Saudi Arabia open to interfaith dialogue to combat religious intolerance, says US Special envoy to combat and monitor antisemitism

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Updated 30 June 2022

Saudi Arabia open to interfaith dialogue to combat religious intolerance, says US Special envoy to combat and monitor antisemitism

Saudi Arabia open to interfaith dialogue to combat religious intolerance, says US Special envoy to combat and monitor antisemitism
  • Historian and Holocaust scholar "encouraged" by the Kingdom's openness to interfaith dialogue 
  • Palestine-Israel conflict has led to misunderstanding and animosity between Jews and Muslims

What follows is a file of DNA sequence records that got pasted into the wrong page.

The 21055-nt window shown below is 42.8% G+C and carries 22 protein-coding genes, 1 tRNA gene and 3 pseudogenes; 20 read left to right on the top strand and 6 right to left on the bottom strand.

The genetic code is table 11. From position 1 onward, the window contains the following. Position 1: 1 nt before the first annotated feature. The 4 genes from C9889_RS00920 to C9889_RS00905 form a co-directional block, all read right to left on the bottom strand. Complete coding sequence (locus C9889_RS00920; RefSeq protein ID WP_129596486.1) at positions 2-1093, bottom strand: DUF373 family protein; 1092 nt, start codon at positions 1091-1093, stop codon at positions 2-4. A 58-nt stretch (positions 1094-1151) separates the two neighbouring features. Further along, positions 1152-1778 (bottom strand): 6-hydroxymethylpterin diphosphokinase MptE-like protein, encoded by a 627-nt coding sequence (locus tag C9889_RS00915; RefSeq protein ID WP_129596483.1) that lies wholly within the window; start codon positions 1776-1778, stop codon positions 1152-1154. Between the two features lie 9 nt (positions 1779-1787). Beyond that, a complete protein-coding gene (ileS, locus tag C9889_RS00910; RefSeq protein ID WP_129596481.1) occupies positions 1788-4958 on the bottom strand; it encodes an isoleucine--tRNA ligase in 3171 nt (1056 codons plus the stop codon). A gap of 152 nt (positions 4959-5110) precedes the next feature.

RIYADH: Ambassador Deborah Lipstadt, US special envoy to monitor and combat antisemitism, said in an interview with Arab News that openness and honesty when addressing important topics such as antisemitism or hate of Muslims is how change can happen.

Repeatedly confronted by real-world antisemitism, she is perhaps best known for the libel suit filed against her, in the UK, by the Holocaust denier David Irving. Lipstadt won the case in 2000, with the judge describing Irving as a “neo-Nazi polemicist” who engaged in “racist and antisemitic” discourse.

Lipstadt’s visit comes ahead of US President Joe Biden’s trip to the Kingdom next month and at a time when US-Saudi relations have been in “one of the downs,” as Prince Turki Al-Faisal said in a previous interview on Arab News’ “Frankly Speaking” when describing the fluctuating but strategic relationship.